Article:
2. Brave Hungarians are needed.
    It is time to open a page in decency.
    The next great Hungarian must restore the legal system.

  3. In relation to Zsolt Varady I would recommend reading the article Eva linked to on his thinking. I believe there may be a certain level of disingenuousness to Varady. While he discusses tax transparency, I have to wonder if he also believes that if there were more fairness in the corrupt Hungarian taxation system that somehow his and other legitimate entrepreneurs might pay less taxes. Several members of my own extended family, including one whose firm was effectively acquired by the Cayman Island based Danube Fund expressed this type of thinking to me just two weeks ago.

    I can see nowhere in any of the comments made by Varady any theory or concept of the revenues necessary for the Hungarian state to function and the scope and extent of social welfare this state should provide to its citizens or the expenditures for national defense that should be made by the Hungarian state. If anyone out there can send a link to where he discusses these critical issues I would like to read it.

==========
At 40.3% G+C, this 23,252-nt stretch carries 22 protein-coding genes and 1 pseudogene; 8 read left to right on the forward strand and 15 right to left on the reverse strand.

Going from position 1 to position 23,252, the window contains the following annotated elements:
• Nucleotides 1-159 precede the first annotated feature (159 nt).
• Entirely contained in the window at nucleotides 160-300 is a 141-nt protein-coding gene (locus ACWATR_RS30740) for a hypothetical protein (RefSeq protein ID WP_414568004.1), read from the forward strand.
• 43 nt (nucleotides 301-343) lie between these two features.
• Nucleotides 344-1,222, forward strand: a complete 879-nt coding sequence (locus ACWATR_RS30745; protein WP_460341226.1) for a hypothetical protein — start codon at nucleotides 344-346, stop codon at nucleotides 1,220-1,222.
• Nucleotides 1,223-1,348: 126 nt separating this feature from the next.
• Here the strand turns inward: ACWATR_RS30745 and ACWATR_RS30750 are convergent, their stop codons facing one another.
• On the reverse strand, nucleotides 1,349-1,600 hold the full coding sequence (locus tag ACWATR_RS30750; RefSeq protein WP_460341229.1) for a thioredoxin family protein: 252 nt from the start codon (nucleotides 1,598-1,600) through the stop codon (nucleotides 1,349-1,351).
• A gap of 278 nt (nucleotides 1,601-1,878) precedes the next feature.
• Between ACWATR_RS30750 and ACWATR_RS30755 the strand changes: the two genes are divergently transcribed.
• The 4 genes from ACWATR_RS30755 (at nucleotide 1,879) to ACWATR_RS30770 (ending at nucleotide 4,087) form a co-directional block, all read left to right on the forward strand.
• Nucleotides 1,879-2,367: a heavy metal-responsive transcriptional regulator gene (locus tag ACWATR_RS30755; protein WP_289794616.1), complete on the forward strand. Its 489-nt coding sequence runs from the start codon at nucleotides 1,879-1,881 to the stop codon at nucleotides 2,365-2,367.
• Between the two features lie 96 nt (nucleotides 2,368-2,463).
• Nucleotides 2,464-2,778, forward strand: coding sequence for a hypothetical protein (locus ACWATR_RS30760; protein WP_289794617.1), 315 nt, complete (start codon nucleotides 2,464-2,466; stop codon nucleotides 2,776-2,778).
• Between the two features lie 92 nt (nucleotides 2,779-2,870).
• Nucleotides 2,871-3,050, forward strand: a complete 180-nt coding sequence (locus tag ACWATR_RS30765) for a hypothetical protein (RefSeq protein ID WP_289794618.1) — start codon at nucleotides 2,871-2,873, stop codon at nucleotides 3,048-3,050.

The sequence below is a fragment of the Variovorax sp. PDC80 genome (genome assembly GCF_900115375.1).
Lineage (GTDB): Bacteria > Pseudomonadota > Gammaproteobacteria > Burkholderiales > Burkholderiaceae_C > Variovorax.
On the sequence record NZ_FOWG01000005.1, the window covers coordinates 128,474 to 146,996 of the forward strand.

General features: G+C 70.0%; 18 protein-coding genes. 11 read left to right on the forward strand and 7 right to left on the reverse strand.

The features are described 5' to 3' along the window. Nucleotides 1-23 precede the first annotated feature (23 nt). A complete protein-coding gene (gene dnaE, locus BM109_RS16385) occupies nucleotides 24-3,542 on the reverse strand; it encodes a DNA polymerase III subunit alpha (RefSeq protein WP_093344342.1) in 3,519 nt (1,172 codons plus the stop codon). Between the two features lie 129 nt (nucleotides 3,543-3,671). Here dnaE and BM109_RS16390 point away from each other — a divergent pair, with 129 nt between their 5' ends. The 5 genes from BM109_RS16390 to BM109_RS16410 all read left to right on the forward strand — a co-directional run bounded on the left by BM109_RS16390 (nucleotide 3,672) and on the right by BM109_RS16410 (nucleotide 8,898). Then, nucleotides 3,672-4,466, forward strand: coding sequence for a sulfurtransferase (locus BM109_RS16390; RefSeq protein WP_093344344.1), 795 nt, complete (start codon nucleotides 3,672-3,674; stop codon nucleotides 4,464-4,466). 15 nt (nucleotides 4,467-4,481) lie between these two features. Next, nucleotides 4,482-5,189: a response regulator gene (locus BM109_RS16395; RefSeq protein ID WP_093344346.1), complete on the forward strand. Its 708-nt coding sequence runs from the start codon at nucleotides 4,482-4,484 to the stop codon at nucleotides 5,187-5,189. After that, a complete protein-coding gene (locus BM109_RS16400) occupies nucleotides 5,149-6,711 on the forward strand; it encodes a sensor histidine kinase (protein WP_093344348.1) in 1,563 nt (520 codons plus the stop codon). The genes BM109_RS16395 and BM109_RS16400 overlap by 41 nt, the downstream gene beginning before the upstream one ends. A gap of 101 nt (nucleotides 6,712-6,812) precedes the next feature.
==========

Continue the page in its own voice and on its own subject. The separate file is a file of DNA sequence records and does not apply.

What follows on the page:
The problems Hungary faces are not limited just to the corruption appearing in various political parties in Hungary, but to all of these political parties lack of analysis of the level of revenue necessary for the Hungarian state to function and the balance of that with the rates of taxation on individuals and corporations within the context of the world and European market structure. If you do not take the discussion to a higher level you end up with rampant anti-taxation rhetoric such as the Tea Party in the USA or various libertarian Republicans such as Rand Paul in the USA without much reality behind the rhetoric.